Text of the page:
Lessons From Baylor
Baylor University’s board of regents recently announced its intent to terminate its head football coach, sanction and place its athletics director on probation and re-assign its university President in the wake of the results of an independent investigation into its handling of sexual assault cases. Thereafter, the athletics director resigned. This investigation followed allegations that the football program mishandled several cases of players sexually assaulting women. The independent investigation revealed a “fundamental failure” by Baylor to implement Title IX and VAWA, concluded that Baylor’s efforts to implement Title IX were “slow, ad hoc and hindered by lack of institutional support and engagement by senior leadership,” and found “failings within the football program and Athletics Department leadership . . . to take action in response to reports of sexual assault by multiple football players,” among other things. These findings, Baylor’s response, and the resulting media coverage serve as some good reminders and lessons learned for institutions.
Times, They Aren’t A Changin’
The Office for Civil Rights released its Dear Colleague letter in 2011 outlining the responsibility of institutions in preventing and responding to reports of sexual misconduct on campus. Thereafter additional guidance and authority were released as well as VAWA. Over this time period, media coverage of these issues on college campuses has increased, lawsuits have been filed alleging failures by institutions to handle reports of sexual misconduct appropriately by both complainants and respondents, and an entire industry has resulted in response to the need for institutional compliance efforts. Television shows and news programs have created specials on these issues, especially within athletics programs. Despite all of this, Baylor’s findings demonstrate that there is still a lot that has not changed and institutions continue to be slow and disjointed in their compliance efforts. Baylor highlights the need for all institutions to make compliance efforts a priority in a meaningful way that has the support and backing of the institution’s leadership.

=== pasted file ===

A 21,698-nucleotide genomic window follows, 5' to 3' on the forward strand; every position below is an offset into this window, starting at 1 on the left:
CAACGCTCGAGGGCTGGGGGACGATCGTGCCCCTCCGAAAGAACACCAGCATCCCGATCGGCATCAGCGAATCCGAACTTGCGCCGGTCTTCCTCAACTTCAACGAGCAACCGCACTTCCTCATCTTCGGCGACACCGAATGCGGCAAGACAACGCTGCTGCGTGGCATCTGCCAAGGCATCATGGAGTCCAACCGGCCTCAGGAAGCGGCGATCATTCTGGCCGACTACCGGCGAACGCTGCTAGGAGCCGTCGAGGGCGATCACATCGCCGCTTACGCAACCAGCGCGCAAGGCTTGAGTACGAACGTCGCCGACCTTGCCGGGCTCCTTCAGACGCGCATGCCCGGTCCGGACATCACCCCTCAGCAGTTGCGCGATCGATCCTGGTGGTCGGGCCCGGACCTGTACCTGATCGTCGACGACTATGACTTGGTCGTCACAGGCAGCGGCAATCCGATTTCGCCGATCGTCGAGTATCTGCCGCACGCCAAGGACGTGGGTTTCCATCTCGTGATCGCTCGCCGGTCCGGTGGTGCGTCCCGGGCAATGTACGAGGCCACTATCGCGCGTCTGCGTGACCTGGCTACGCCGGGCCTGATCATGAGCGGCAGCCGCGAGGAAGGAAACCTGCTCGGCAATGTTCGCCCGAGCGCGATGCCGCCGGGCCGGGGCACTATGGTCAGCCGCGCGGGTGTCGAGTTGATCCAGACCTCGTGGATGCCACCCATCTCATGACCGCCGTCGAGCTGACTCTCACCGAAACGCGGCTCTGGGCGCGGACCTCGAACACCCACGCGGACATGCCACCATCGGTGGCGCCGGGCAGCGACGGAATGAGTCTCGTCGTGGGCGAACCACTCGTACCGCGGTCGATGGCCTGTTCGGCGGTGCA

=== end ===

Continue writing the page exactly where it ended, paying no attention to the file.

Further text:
Utilize this opportunity to ensure your campus is appropriately engaging in compliance efforts. As the report aptly points out, sending employees to a training, designating a Title IX Coordinator, and implementing campus-wide training, for example, are not sufficient without a proactive compliance approach that has appropriate support from institutional leadership. Moreover, these efforts, without a realistic understanding and review of institutional policies and the duties of these positions, will not be sufficient. All it takes is one mishandled complaint for your institution’s compliance efforts to be in the spotlight. Are you ready?
Fruit Basket Turnover
The result of leadership not adopting a compliance mentality is fruit basket turnover. Once inefficiencies and failures are discovered, leadership terminations and resignations abound. The failure of Presidents, Chancellors and upper management to make Title IX compliance a priority becomes career suicide. Careers spanning decades, with worthy accolades and achievements, are destroyed. Baylor’s board of regents made difficult but necessary personnel decisions with respect to leadership which should be a lesson to leadership at all institutions that taking an ad hoc, uncoordinated, slow approach to compliance will simply not be sufficient and will end up being the unfortunate legacy of an otherwise distinguished career.